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Old campaigner has earned the right to share home truths in pushing Scotland on

Nobody captured the subdued mood of the Scotland camp on Saturday evening better than Sean Lamont.

On the day when he should have been celebrating overtaking Scott Murray to become the second most-capped Scot of all time, the 33-year-old utility back - a tag he has worn since it became clear he could do a lot more than just pound down the wing - struck an almost apologetic note as he reflected on his 88th outing for his country.

"Canada deserved to win and we stole it," said Lamont of Scotland's 19-17 victory. "But we've been on the wrong end of that kind of thing before, so we were just happy to win. It was ugly, but we'll take it."

The cap record still belongs to Chris Paterson, who made the first of his 109 appearances five years before Lamont's 2004 debut against Samoa, and Lamont admitted that equalling, let alone passing, Paterson's mark might be expecting too much at this stage of his career.

"Twenty one caps would take roughly two years," he said. "I have put two more years on my contract at Glasgow so, yes, it is doable. But that would mean playing every game and being fit and worthy of my position. It is a big ask. I would like to do it, but it is beyond my control.

"I've still got some way to go to catch Chris. But I'm happy because I still love playing for Scotland and I'll do it as long as I'm needed or wanted. But I'm not counting. I've got to keep earning my place.

"If I can be useful to Scotland in any capacity then I will play there. If they want me to play in the front row I'll play there, although I'm not saying I would be any good at it."

Yet if his reinvention as a prop or hooker is one of the unlikelier career moves Lamont could make, there was little doubt that he put his size to good use at Toronto's BMO field on Saturday. In a game where Scotland were too often punctured by hard-running Canadians, Lamont put in some pretty hard running of his own, and certainly concentrated the minds of the home defenders.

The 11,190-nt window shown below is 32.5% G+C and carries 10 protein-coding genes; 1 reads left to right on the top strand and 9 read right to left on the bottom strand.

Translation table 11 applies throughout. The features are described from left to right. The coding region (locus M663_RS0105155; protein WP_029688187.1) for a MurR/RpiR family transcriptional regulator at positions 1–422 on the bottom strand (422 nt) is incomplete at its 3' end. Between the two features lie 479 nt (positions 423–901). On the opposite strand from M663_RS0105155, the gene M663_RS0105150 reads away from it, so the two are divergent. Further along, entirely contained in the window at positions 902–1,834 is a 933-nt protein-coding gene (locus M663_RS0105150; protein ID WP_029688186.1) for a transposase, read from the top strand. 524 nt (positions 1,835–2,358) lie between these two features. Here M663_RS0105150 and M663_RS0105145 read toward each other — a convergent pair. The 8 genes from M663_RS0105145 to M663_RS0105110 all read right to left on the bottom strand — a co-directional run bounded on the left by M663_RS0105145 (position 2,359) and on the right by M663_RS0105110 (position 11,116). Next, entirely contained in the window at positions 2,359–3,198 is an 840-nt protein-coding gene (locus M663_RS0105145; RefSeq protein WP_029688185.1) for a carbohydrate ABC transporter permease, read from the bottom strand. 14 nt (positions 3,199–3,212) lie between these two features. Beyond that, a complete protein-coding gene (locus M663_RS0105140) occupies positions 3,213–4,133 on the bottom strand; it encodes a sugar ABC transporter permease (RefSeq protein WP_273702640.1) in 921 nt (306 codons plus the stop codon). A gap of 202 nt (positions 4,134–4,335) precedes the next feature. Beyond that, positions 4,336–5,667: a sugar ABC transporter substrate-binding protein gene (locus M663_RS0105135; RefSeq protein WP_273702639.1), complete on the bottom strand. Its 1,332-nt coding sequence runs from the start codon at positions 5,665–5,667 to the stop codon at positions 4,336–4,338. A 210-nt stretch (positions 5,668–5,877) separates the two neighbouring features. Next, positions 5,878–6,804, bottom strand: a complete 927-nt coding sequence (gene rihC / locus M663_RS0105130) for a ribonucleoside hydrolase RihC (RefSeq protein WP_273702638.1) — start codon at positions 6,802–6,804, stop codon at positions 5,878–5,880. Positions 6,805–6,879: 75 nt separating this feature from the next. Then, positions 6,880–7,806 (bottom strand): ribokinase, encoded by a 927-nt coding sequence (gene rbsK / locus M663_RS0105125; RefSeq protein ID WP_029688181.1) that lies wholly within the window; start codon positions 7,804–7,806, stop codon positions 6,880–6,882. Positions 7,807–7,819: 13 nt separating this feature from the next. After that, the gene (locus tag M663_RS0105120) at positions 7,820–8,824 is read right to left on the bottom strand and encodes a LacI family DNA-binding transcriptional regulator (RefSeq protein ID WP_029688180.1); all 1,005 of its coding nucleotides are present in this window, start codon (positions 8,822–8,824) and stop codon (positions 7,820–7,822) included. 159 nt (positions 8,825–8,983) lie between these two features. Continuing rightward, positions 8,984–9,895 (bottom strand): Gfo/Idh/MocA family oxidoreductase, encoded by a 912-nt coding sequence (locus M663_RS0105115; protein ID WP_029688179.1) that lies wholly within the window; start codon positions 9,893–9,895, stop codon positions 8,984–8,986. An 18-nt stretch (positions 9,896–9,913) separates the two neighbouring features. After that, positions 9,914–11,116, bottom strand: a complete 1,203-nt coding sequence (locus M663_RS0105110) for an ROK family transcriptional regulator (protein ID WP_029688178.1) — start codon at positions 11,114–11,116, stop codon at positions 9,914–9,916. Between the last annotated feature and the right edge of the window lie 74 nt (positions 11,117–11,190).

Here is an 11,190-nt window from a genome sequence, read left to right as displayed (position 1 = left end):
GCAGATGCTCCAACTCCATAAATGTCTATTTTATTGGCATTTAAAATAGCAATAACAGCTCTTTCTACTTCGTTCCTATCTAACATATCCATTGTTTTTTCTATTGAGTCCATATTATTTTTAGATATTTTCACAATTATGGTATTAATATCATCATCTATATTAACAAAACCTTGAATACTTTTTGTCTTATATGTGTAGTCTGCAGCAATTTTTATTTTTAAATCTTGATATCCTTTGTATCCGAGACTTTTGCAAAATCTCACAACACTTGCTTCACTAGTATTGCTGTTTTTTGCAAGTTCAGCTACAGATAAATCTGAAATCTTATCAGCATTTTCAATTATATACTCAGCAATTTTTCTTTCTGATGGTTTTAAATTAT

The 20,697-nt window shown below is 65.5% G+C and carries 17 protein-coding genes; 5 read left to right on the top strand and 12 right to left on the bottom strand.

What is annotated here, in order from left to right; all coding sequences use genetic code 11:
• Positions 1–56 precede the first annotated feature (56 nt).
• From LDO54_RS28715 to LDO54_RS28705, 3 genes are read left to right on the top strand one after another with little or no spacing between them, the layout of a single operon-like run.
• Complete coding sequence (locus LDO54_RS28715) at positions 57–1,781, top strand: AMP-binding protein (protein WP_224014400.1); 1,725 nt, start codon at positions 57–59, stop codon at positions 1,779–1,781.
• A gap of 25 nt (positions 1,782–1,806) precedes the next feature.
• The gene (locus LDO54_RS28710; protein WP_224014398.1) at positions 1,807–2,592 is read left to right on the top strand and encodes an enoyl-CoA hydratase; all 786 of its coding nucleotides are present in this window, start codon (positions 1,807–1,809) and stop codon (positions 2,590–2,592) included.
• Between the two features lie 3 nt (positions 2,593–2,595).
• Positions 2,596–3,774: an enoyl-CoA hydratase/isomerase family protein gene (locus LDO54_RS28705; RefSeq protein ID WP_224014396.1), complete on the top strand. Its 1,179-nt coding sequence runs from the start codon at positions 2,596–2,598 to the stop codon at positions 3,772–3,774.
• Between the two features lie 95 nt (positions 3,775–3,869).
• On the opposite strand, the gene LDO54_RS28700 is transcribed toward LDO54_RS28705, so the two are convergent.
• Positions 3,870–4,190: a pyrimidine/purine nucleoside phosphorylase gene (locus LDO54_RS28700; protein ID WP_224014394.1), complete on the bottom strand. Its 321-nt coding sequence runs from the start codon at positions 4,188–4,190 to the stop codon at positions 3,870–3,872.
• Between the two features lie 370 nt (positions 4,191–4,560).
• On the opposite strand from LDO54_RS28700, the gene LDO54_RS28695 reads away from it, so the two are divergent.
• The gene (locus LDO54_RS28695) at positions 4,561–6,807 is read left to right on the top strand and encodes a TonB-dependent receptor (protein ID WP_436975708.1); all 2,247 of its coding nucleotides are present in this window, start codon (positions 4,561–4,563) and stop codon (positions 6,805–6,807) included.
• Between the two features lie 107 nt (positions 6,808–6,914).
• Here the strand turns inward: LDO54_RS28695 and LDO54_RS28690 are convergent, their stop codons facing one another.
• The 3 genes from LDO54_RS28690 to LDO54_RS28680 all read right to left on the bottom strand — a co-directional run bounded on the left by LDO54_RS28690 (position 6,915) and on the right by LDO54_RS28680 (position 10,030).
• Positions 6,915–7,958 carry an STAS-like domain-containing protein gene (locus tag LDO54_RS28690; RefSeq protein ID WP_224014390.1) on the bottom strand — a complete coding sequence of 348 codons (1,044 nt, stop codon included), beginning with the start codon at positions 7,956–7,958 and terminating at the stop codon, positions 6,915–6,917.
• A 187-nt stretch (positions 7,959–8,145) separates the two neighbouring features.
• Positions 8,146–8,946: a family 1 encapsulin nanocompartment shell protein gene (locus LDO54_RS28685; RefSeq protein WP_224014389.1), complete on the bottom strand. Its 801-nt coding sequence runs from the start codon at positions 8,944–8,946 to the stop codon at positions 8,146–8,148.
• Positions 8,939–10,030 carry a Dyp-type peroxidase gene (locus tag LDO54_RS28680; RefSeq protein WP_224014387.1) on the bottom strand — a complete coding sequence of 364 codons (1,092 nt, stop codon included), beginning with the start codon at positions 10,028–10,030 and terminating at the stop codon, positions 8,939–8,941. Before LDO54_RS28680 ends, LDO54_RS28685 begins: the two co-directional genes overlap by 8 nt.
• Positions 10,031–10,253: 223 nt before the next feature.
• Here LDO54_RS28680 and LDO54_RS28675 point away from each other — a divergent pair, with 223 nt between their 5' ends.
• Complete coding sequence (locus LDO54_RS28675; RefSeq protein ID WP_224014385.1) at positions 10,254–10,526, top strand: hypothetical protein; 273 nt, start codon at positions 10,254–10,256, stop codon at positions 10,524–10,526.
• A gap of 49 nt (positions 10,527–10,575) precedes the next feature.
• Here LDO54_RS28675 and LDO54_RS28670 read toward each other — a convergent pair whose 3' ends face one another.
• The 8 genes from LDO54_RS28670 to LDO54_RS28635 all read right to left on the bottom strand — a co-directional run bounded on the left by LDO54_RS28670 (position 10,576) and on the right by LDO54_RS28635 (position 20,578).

Yet it was typical of the match as a whole that individual cameos could not lift the collective malaise of Scotland's performance. "We knew it would be a tougher test than America," continued Lamont. "But our ball retention and accuracy was way off where it should have been.

"We kept pissing away ball. We should simply have just held it and put the pressure on them instead of letting them get right back into it after the kick-off and little things like that. It's not good enough."

Lamont's view that the Scots were lucky extended to the incident that, more than any other, swung the game their way, when Jebb Sinclair was sent off for a dangerous challenge on Ruaridh Jackson, and a potentially match-winning penalty for the Canadians was reversed and awarded instead to Scotland.

"I thought it was a bit harsh," said Lamont. "Yes, he led with an elbow, but probably no more than I did for most of the game. I suppose it did change the momentum. I could see the referee checking his earpiece. I was thinking this was a penalty for Canada to take the lead; here we go again. So it was a big turnaround. It was their last chance of a shot at goal, and the red card must have dampened them down a bit."

While some members of the Scotland party flew to Argentina last night, Lamont was heading back to Scotland. But not for a long summer off, for in a couple of weeks he will join the national sevens squad preparing for next month's Commonwealth Games. It does beg the question whether the veteran might be better taking things easy, but Lamont has no doubts.

"Having that flexibility [to play sevens] is not a bad thing, especially when age is creeping up," he smiled. "And after the Commonwealth Games I get a three-week block of time off. It's the old thing - I would always rather be involved than not."

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